TAR BABY – BOOK REVIEW

This 1981 novel Tar Baby by Toni Morrison explores the mythic image of Tar Baby to evoke the racial stereotyping. The novel brings together different oppositions like white and black, high and low culture, north and south etc. The title of the novel suggests the folk tale of Tar baby. The fable is an archetypal trickster tale and it describes how a fox entraps a rabbit by using the tar figure. The doll or ‘tar baby’ is made by Br’er fox and placed in the roadside to trap his archenemy Br’er Rabbit. Br’er Rabbit speaks to the doll or tar baby and gets angry as it is not responding, and strikes it and get struck. The more the Br’er Rabbit kicks, the more he becomes attached. In the modern scenario, we can consider this theme as a problematic situation that is only aggravated by additional involvement with it.

In the novel Morrison portrays the love and relation between central characters Jadine and Son, two African Americans, with the social background of a racial hierarchy and high and low cultures. Jadine is a beautiful fashion model, who has been sponsored by Valerian Street, a white man , candy manufacturer who marries Margaret Street, the principle beauty of Maine. When the novel begins Valerian is spending his life on the Caribbean island, Isle des Chevaliers. Son is a strong minded man, who washes up on the streets. Ondine and her husband Sydney, through their dialogues reveal the fact that, they have devoted most of their life serving Valerian Street, who considers them as “good Negroes”. There is another major mysterious character named Charlie, who never appears on the course of events of the novel. The novel progresses through the events that happened after the arrival of Son in the island.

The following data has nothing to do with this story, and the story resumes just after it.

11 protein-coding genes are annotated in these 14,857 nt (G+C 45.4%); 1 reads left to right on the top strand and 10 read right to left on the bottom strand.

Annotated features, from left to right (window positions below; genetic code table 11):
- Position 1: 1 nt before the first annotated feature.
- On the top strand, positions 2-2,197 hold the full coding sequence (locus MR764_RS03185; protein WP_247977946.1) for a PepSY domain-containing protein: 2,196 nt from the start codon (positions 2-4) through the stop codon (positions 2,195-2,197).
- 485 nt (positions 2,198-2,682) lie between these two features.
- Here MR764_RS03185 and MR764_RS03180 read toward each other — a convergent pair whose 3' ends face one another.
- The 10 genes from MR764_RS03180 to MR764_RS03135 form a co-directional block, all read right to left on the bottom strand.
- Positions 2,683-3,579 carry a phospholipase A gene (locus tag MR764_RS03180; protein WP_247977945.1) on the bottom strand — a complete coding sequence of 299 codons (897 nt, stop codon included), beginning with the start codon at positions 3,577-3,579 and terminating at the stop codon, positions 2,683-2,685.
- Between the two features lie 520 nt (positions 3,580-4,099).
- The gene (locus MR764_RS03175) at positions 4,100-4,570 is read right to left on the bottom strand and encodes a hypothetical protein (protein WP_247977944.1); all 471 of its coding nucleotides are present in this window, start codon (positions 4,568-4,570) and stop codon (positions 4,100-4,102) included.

The novel revolves around themes like nature v/s civilization, the subordinate black life and the shades of femininity. Morrison made the novel rich with dialogue episodes, symbolism and mythological involvement. Tar Baby powerfully portrays the plight and struggle of African Americans for livelihood in the second half of twentieth century. And this makes Tar Baby an essential read in the historical and cultural writings of American literature.

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